One major question that could be raised by historians is that was the excessive use of terror necessary in order to save the revolution from threats from abroad and at home, or was the use of terror utilized predominantly by Robespierre to keep him feeling safe and out of danger from his own political enemies within the revolutionary government. Therefore was the use of terror actually necessary to save the revolution or just Robespierre’s own political gains? It was certainly true that fear had been internalised within the politicians and as Marisa Linton highlighted it is a characteristic of terror that people really venture out to say what they really think[13]. After the Jacobin factions had been destroyed in the Spring, each Jacobin was afraid of one another. These politicians had greatly benefitted from the use of terror to reach the positions they were in but now they were afraid the terror would be switched onto them. There was an uncertainty about whether the French would lose the wars abroad, whether the counter revolution would win and what would happen if the popular violence turned onto them. That is why when the day came ‘the image of Robespierre as the sole initiator of Jacobin ideology and the Terror was encouraged by the group of Jacobins that joined forces to overthrow him’[14]. This suggests how no Jacobin felt safe and comfortable with the excessive terror being put on France and could portray how these politicians that were leading the revolution with Robespierre did not feel that this use of terror was necessary to save the revolution. This is something that Linton addresses in her work stating that ‘There is evidence that some of the Jacobins were looking for a way out of terror in the Spring of 1794’[15]. Overall I believe that this does highlight how many of the politicians around Robespierre did not feel that this terror was necessary. However, Robespierre clung to his ‘ideology of political virtue’[16].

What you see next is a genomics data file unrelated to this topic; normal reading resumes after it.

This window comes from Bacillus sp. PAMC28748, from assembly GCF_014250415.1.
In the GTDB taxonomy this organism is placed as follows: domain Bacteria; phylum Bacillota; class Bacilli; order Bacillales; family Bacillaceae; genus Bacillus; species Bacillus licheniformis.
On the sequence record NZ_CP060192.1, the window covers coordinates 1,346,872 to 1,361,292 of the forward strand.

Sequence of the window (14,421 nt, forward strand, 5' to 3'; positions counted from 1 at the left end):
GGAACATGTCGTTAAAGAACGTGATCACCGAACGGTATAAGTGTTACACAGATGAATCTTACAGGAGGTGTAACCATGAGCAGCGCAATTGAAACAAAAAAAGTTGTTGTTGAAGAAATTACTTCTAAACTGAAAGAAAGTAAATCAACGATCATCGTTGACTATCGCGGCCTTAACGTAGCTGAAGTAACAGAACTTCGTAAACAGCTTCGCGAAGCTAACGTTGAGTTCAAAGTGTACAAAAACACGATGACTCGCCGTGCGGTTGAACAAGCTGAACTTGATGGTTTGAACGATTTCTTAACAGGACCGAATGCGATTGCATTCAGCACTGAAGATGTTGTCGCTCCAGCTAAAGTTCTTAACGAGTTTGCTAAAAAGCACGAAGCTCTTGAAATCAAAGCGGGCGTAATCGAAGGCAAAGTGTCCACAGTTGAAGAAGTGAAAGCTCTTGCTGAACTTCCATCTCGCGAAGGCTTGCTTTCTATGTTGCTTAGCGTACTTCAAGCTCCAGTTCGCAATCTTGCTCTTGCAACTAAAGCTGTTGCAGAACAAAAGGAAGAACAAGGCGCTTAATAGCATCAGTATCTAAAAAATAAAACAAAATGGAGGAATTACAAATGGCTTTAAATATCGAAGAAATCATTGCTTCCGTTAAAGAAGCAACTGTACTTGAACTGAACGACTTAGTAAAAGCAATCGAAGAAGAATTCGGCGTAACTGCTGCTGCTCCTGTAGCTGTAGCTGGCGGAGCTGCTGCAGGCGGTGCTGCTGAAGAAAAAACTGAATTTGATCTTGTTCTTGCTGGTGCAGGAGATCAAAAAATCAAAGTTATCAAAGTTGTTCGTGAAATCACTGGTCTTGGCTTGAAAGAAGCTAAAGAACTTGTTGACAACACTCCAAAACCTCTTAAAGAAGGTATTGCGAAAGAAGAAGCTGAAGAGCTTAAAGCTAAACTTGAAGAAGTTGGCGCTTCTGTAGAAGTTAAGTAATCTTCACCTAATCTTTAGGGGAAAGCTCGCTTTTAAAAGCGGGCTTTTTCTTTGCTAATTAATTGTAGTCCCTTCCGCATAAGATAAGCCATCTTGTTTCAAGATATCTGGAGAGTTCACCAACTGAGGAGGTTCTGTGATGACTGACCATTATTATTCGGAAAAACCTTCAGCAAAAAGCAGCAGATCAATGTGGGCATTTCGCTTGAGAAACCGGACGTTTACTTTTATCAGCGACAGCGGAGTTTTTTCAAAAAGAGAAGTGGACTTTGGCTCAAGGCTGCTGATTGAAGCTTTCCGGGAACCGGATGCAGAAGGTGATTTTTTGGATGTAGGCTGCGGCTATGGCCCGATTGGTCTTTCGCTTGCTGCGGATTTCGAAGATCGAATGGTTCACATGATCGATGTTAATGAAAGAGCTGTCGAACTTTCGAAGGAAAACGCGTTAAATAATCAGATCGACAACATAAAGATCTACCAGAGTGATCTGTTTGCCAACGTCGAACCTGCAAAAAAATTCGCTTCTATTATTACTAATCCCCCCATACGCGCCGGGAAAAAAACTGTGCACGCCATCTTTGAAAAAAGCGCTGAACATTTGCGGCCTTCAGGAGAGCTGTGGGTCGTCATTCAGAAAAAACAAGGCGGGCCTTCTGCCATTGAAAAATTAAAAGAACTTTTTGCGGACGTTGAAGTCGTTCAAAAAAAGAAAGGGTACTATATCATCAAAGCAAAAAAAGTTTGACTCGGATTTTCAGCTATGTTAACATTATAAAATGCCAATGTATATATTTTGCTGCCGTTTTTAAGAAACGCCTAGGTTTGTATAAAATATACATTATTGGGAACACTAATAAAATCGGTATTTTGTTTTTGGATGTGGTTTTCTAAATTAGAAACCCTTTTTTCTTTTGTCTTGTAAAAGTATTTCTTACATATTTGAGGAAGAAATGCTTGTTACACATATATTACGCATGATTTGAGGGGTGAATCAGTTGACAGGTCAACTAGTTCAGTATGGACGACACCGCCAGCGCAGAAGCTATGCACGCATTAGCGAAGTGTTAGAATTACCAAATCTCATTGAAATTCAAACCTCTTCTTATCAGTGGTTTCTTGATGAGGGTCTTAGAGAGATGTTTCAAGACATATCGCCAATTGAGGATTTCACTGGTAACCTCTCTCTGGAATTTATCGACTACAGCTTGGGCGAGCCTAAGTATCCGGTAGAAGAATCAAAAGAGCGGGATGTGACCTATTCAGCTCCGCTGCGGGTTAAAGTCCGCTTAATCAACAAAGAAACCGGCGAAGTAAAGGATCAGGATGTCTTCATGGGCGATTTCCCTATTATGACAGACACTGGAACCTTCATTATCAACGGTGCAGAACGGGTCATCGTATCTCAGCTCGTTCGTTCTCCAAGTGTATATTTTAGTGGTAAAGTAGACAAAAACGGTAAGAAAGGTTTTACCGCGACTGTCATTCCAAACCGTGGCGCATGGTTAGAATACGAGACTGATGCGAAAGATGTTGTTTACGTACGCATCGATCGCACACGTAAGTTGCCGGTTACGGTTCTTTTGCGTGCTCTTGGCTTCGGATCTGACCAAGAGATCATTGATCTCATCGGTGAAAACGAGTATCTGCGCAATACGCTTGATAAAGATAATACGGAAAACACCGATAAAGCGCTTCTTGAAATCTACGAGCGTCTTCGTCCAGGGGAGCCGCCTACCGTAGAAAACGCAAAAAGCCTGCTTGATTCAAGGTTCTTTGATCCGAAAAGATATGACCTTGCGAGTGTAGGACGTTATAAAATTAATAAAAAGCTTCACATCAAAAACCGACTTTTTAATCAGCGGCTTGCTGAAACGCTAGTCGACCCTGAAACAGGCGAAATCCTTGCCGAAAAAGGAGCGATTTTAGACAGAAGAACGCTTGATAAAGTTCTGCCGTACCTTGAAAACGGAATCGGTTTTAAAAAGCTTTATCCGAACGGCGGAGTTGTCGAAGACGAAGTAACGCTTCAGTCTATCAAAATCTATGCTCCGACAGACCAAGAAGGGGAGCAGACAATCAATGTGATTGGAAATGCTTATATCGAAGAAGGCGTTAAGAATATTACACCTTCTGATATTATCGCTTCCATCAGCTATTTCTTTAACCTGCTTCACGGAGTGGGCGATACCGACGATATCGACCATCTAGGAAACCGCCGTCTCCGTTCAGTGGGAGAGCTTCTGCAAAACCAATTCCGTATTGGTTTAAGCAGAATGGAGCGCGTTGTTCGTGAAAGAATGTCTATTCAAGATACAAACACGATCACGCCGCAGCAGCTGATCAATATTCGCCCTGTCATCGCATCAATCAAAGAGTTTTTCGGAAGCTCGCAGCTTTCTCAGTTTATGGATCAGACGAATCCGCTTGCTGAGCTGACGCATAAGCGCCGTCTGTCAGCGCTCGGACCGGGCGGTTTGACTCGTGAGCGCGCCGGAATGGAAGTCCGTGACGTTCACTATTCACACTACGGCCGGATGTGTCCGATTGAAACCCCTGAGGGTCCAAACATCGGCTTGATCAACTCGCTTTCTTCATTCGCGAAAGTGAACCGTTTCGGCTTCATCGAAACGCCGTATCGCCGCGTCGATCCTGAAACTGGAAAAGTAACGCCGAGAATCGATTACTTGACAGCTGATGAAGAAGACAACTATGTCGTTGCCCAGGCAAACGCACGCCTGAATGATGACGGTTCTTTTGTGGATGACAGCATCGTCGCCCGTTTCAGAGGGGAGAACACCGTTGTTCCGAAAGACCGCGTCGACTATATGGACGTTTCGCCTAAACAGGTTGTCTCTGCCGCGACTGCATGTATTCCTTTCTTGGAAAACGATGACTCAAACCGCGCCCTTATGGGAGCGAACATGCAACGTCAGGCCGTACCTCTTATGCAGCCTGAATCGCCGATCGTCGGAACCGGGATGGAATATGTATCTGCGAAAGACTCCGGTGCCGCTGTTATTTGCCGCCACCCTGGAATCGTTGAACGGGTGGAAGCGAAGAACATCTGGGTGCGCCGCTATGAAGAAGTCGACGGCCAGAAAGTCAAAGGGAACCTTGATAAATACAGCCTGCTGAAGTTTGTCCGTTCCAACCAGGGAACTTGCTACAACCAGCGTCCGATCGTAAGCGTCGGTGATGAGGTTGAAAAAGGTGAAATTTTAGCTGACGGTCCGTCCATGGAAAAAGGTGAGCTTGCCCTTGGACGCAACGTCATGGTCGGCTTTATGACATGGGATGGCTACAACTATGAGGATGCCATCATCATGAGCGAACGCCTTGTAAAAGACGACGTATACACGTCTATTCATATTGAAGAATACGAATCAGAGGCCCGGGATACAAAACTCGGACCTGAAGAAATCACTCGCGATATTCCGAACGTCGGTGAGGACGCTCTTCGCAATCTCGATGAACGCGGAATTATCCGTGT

One man that would have a steadfast belief that the terror was certainly necessary to save the revolution was Robespierre himself. He had created an ideology of terror within the Jacobin party, that he felt was crucial toward the revolutionary push. Indeed, in his speech to the convention, given on the 5th of February 1794, Robespierre gave his reasons for the justification of the terror. By this point the threat from abroad had been largely dealt with and the threat from the Vendee had also been pacified. So why did the Reign of Terror continue throughout 1794? It had already been utilised to ‘save the revolution’, hence why was it necessary for the terror to continue? During this speech Robespierre highlights that terror ‘is nothing more than justice, prompt, severe and inflexible’[17]. This clearly highlights his viewpoint on the terror and certainly suggests his clear ideology. However it has been noted that by 1794 Robespierre was emotionally and mentally shattered suggesting that he felt the use of terror was the only single way he was able to keep power. Overall Robespierre’s view on the use of terror was extremely clear, it was necessary to save the revolution and lead France to liberty.